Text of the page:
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Banking could soon be safer – but will it be?

It is estimated that GameOver Zeus botnet is responsible for a loss exceeding $100 Million US Dollars.
The problem with a lot of online theft today is that from the bank’s perspective, the theft occurred as a legitimate transaction. In other words, the bank acted on the customer’s computer instruction to transfer the money out. Meanwhile, from a customer’s perspective it was outright theft since it was done via a compromised computer, controlled by a thief.
The problem at the root of this type of theft that we’ve witnessed many times (after we get called into client premises for the first time, that is) is the lack of authentication. The bank has no way of knowing whose hands (real or virtual) are behind any sequence of keystrokes or mouse clicks.
That is about to change – at least if you and I demand it! Banks, however, are in the business to make a profit! Since most losses are not their fault, fraud doesn’t cost them much (except in western countries where some regulation forces them to incur some costs). This will get their attention, because the CBA (cost/benefit analysis) is simple now.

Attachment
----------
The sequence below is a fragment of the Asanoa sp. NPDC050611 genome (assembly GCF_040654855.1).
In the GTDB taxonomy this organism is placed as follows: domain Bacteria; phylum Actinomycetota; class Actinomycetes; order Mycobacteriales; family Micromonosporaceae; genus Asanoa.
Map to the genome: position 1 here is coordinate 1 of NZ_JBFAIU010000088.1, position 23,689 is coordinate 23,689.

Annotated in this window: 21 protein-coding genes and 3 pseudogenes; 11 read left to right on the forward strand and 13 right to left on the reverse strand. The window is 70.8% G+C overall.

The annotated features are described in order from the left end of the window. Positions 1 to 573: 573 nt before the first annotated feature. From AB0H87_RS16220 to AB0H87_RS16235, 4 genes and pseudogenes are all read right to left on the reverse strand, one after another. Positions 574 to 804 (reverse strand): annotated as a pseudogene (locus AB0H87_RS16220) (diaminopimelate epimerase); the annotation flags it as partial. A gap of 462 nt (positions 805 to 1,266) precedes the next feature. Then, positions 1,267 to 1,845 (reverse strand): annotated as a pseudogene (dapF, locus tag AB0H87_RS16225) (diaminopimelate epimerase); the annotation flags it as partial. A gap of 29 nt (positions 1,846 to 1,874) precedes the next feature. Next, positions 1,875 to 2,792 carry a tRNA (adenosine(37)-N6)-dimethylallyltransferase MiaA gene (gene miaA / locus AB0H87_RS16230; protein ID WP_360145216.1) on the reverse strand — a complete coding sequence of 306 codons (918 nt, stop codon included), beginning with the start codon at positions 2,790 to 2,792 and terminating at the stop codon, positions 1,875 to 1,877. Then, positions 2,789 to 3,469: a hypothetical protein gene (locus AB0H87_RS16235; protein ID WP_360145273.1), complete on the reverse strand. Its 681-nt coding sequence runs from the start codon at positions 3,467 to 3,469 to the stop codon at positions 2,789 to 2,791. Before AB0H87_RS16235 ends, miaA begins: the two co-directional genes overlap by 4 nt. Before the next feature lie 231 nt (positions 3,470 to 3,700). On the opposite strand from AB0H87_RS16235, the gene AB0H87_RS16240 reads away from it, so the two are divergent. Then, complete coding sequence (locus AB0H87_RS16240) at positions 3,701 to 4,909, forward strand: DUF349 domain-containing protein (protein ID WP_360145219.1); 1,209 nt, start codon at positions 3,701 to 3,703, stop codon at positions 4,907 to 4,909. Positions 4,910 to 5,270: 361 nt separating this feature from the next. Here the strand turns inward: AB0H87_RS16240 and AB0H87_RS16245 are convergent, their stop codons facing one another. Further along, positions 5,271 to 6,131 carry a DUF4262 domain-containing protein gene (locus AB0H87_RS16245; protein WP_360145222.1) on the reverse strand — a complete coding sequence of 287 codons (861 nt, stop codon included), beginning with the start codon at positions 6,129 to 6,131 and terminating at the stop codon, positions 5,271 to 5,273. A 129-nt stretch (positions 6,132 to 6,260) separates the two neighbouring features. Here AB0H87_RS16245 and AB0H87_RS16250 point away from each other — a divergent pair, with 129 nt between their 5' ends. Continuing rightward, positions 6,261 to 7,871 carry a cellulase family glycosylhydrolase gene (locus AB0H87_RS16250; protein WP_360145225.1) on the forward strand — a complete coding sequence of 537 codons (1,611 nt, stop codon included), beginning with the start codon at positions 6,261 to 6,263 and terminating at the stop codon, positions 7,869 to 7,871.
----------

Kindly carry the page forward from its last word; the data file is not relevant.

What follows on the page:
If you have an iPhone with TouchID, then it is within grasp for the banks to offer an additional factor at no cost to them whatsoever. Here are the pieces of technology for it to work:
Safe Banking with SQRL and TouchID

  1. SQRL (pronounced squirrel) – this is something your bank’s IT department would add as a secondary authentication system, in addition to your current username and password
  2. iOS 8 TouchID-enabled app. Your bank would create an app (or modify its existing one) to use TouchID as a second factor for any financial transaction.

We will bank with the first bank that offers this. Then we’ll know they’re actually interested in protecting us and our little enterprises.
Update:
I confirmed this with Steve Gibson, the creator of SQRL on Twitter today:


to which he responded: